Osprey (Padion haliaetus) are large raptors found near water on every continent in the world except Antarctica. They are also called fish eagles or sea hawks due to their large size and a diet made up almost entirely of fish. Like many large birds Osprey had become threatened by the middle of the 20th century due to the use of the Pesticide DDT which weakened the bird’s eggs. DDT was banned in the early 1970’s, but it still took several decades for the Osprey population to recover. Today, if you look carefully you can now spot their distinctive large bodies, brown on top snow white on the bottom sitting high up or patrolling the coast.
Most unique are the Osprey’s talons- one of which can rotate so there are two to the front, and two to the rear in order to better grab slippery fish.
When hunting, Ospreys fly hundreds of feet above coastal waters, river or lakes, golden eyes searching for fish below the surface of the water. Unlike some birds who will make a grab on just the surface, Osprey will plunge above their heads into the water, grabbing an unsuspecting fish several feet below and then quickly lifting off again. Special adaptations aid the Osprey such as a clear nicitating membrane that covers the eyes when diving that helps to see below water and nostrils that close to seal out water. Most unique are the Osprey’s talons- one of which can rotate so there are two to the front, and two to the rear in order to better grab slippery fish. Retaining caught fish is also aided by reverse scales on the bird’s feet that act like barbs on a hook. Once aloft and flying again, the birds will shake off excess water and position the captured fish head first, perhaps as a aerodynamic aid for more efficient flying.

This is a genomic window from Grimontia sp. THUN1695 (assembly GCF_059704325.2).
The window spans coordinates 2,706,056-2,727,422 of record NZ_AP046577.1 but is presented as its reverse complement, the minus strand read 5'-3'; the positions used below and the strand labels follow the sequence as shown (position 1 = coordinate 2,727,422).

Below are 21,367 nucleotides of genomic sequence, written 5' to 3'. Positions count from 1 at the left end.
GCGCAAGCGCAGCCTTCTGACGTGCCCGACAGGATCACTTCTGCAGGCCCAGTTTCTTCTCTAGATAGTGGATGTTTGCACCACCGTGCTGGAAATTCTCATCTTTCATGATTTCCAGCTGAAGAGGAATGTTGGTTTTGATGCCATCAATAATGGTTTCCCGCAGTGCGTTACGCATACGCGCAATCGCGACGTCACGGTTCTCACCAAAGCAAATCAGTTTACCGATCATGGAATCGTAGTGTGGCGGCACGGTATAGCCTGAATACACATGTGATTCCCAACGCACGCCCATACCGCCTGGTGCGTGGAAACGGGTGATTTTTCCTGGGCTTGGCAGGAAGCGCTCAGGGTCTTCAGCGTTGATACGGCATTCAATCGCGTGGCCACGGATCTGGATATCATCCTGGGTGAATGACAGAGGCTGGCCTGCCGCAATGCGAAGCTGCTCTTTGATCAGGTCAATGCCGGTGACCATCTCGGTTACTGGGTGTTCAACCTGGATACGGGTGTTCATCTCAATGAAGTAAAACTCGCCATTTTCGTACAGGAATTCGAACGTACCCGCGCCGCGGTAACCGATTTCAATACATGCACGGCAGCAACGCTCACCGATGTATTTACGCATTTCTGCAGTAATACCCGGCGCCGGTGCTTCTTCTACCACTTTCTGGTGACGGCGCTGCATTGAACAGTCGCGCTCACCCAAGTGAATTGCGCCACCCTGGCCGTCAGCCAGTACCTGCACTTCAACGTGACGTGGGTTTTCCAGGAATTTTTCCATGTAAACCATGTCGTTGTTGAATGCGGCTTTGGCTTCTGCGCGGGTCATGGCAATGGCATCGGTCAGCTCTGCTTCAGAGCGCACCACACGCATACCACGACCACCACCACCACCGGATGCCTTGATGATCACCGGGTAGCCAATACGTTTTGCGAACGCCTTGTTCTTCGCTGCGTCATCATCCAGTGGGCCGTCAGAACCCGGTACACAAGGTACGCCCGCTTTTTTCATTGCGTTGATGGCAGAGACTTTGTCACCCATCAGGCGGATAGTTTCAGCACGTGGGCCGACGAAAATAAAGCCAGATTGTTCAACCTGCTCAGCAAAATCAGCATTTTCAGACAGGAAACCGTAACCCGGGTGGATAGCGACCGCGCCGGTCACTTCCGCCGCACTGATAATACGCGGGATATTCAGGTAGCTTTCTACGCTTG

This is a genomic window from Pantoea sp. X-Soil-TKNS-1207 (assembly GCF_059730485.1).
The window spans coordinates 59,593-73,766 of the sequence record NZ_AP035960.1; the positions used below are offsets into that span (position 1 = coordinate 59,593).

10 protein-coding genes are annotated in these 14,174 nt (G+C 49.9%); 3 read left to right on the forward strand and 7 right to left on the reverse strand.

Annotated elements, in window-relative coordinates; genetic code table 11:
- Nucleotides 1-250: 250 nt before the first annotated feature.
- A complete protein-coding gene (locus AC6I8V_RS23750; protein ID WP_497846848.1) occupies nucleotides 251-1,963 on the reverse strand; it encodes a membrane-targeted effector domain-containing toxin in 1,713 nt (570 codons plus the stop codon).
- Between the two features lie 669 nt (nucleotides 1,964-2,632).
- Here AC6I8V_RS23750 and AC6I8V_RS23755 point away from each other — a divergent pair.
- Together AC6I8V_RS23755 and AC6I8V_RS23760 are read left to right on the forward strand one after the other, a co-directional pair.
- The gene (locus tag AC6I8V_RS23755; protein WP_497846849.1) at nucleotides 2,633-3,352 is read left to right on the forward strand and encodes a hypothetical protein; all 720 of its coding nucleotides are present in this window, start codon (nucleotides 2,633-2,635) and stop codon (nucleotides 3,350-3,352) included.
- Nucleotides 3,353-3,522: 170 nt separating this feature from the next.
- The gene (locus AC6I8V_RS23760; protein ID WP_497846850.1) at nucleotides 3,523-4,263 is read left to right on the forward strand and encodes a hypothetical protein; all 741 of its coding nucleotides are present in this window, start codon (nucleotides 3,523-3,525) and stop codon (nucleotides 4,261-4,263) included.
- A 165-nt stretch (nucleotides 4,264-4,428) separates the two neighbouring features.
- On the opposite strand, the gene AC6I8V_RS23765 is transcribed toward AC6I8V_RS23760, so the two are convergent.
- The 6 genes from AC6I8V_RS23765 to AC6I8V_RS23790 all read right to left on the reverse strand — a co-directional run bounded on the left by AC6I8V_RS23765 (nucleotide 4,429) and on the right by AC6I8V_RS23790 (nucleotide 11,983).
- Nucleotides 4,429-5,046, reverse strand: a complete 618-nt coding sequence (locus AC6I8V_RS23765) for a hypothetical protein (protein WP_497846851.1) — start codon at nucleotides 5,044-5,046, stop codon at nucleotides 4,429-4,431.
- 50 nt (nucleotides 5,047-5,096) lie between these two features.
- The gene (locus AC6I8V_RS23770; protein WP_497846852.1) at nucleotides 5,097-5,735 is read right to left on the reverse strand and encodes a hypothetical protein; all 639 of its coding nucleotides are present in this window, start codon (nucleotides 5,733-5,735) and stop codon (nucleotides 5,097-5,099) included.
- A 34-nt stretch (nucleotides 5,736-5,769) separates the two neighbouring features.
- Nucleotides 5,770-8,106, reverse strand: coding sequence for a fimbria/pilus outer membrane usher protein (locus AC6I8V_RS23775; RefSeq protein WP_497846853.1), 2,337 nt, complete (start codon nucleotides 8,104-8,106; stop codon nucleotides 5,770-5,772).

If you want to know if Osprey are near, just look for their very large nests. The nests are usually built near the water upon the tops of large trees, poles or rock outcroppings. If an Osprey isn’t flying with a fish in its clutches they usually have a stick. They will use the largest sticks for the base and outer portions while lining the nest with grasses and seaweed. They have also been known to use man-made refuse such as plastics and netting in their designs.
Ospreys usually mate for life and will use the same nest and continually add to it over time which adds to their large appearance. Inside the nest the female Osprey will tend the eggs and chicks, while the male hunts and brings back provisions. After two and a half months or so the chicks are ready to fly and begin fishing on their own.